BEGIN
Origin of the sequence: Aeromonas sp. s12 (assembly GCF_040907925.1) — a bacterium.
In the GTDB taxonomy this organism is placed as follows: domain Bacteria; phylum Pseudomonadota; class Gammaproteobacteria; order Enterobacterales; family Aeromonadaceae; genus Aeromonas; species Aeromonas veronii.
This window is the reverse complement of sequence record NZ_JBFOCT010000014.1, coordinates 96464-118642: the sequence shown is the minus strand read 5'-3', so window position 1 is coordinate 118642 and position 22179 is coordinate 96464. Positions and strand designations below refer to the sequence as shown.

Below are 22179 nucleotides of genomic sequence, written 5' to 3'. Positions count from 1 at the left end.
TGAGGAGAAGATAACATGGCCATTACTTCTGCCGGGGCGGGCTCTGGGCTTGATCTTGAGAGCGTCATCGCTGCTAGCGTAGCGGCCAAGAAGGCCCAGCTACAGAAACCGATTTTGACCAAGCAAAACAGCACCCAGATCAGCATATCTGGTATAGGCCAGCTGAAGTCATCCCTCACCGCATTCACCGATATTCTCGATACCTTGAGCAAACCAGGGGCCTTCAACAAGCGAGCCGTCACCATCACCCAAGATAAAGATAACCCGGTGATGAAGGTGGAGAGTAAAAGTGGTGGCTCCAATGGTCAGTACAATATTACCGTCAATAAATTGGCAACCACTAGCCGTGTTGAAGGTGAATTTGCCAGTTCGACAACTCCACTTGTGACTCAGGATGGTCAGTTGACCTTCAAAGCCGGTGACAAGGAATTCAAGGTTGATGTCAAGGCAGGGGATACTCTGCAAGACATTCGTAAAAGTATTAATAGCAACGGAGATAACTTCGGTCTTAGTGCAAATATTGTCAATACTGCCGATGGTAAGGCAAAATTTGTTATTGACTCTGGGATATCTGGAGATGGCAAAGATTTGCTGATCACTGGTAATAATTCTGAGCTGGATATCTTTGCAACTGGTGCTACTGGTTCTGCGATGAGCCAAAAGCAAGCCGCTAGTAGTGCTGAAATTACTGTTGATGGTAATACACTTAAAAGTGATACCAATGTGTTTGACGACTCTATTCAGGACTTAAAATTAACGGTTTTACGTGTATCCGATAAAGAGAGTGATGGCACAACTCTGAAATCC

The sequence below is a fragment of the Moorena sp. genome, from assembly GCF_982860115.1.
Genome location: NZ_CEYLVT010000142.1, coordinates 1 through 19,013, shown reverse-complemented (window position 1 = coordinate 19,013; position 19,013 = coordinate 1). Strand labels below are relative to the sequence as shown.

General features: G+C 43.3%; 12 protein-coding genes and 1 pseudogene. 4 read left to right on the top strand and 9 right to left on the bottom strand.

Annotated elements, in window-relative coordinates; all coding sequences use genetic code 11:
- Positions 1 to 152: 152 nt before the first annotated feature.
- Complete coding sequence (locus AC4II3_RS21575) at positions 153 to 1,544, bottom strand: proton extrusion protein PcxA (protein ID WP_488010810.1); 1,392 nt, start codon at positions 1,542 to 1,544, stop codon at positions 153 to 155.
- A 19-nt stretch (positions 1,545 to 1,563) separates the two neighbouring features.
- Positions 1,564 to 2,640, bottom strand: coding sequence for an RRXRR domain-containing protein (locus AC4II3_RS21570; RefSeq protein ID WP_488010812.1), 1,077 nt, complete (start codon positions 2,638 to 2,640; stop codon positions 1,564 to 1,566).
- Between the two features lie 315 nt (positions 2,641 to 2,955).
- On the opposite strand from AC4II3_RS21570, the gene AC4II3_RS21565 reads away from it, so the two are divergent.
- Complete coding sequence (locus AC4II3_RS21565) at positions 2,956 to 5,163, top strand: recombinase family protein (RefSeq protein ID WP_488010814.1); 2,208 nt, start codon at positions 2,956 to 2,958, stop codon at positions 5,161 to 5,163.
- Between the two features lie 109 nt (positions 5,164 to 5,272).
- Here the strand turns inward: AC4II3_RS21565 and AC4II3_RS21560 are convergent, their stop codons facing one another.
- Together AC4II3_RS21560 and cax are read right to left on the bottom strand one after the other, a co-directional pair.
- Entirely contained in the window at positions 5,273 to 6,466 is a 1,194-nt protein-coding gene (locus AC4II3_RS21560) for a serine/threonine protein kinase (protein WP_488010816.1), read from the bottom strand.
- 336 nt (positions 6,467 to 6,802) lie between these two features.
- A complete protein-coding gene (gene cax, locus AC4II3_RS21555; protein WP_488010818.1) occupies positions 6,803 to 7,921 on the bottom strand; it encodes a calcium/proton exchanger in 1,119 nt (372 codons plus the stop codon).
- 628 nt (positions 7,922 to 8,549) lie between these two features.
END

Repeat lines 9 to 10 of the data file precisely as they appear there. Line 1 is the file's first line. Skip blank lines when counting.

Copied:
Annotated elements, in window-relative coordinates; all coding sequences use genetic code 11:
- Positions 1 to 152: 152 nt before the first annotated feature.